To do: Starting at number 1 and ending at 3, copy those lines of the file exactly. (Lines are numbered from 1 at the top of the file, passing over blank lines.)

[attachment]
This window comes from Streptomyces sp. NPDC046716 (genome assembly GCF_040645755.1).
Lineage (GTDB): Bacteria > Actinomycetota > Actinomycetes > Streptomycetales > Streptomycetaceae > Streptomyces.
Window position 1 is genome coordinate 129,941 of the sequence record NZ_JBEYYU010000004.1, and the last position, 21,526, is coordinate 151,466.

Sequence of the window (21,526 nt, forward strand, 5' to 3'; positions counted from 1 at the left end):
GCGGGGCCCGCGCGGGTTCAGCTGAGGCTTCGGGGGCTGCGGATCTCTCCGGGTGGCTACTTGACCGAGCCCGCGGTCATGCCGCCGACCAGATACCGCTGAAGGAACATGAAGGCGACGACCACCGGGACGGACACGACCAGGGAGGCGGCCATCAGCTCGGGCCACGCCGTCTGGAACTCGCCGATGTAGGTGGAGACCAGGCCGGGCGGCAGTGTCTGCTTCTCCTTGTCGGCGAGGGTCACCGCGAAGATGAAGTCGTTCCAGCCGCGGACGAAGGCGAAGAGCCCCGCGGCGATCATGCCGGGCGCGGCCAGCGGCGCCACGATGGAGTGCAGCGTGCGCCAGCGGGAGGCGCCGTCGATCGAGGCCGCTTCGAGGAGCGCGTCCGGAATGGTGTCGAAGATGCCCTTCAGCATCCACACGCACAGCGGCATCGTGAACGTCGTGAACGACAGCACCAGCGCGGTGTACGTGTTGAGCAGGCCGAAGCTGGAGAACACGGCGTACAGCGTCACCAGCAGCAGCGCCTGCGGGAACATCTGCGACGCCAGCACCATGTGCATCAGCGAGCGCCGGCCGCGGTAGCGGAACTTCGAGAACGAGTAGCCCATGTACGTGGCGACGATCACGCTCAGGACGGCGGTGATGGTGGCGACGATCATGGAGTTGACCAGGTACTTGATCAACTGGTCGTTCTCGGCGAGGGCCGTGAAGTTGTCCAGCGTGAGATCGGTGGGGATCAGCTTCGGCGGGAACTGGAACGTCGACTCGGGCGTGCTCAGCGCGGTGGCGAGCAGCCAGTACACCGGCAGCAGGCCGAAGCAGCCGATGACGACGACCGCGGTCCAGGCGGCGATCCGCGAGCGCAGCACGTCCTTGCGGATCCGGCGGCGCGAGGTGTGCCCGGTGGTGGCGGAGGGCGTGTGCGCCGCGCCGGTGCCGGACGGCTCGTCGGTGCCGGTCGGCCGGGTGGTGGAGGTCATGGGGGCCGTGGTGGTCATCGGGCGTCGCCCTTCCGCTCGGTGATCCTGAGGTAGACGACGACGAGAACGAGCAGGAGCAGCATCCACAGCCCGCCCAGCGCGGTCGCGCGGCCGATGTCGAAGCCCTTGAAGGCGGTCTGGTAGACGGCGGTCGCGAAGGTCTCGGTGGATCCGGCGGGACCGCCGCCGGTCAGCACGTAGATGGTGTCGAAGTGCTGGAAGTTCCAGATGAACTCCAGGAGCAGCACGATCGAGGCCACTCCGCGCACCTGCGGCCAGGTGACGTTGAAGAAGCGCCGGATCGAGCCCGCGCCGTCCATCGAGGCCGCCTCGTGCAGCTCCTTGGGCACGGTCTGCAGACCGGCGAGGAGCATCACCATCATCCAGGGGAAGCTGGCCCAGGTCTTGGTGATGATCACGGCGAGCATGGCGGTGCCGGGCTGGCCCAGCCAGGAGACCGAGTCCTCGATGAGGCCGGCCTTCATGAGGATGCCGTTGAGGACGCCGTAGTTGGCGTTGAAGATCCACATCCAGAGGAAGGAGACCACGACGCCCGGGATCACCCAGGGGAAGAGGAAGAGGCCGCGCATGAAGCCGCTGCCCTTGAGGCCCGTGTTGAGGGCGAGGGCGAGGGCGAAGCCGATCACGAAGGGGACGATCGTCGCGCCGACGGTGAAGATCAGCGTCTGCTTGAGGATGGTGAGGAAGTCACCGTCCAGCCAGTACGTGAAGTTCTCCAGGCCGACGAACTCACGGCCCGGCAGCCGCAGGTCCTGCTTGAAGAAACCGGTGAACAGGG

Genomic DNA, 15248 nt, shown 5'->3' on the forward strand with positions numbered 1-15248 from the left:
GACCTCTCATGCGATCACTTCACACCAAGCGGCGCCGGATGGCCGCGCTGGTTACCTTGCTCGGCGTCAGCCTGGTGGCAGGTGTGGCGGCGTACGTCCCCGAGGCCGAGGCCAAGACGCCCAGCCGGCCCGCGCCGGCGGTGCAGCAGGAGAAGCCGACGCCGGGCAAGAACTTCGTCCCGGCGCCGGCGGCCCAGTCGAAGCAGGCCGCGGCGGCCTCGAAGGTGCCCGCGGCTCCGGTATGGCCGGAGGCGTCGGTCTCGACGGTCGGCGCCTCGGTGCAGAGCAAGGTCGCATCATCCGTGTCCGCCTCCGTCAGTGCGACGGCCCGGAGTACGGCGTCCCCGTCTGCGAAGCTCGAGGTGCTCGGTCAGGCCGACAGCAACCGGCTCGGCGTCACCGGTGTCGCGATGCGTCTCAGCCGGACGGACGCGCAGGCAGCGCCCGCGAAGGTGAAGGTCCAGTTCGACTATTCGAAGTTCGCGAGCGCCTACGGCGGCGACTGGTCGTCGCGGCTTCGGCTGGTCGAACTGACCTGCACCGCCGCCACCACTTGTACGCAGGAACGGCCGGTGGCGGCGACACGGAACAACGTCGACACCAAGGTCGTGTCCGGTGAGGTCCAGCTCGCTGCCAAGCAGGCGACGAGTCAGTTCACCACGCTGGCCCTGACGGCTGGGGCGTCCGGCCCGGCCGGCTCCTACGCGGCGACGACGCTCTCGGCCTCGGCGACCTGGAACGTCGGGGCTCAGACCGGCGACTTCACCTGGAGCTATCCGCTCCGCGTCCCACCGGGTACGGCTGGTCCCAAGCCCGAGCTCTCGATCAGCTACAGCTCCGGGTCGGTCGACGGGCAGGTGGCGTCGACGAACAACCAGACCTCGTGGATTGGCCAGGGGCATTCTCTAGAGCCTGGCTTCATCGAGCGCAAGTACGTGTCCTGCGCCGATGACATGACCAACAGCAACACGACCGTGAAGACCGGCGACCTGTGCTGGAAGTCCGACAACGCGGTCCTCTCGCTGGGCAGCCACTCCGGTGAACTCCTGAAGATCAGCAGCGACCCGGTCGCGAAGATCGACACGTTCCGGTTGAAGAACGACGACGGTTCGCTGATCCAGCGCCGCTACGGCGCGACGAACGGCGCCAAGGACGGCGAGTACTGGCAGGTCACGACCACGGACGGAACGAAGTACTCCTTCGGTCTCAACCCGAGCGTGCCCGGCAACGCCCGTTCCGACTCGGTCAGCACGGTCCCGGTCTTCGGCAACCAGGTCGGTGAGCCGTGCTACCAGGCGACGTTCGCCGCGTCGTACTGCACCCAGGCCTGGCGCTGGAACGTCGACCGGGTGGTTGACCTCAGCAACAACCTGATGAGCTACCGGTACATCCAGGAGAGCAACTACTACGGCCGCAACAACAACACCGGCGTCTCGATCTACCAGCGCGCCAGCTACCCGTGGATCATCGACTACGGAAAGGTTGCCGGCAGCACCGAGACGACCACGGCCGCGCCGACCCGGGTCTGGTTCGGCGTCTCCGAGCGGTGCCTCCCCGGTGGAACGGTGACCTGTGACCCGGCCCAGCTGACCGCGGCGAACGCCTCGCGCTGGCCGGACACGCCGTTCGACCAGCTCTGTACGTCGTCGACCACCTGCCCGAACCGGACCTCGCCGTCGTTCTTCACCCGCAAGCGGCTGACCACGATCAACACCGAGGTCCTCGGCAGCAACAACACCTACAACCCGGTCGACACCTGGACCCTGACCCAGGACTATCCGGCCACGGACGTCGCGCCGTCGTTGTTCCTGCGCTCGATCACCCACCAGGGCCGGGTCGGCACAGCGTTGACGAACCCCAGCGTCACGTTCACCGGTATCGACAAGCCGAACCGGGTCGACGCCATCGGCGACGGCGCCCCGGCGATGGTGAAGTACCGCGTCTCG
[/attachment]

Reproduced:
This window comes from Streptomyces sp. NPDC046716 (genome assembly GCF_040645755.1).
Lineage (GTDB): Bacteria > Actinomycetota > Actinomycetes > Streptomycetales > Streptomycetaceae > Streptomyces.
Window position 1 is genome coordinate 129,941 of the sequence record NZ_JBEYYU010000004.1, and the last position, 21,526, is coordinate 151,466.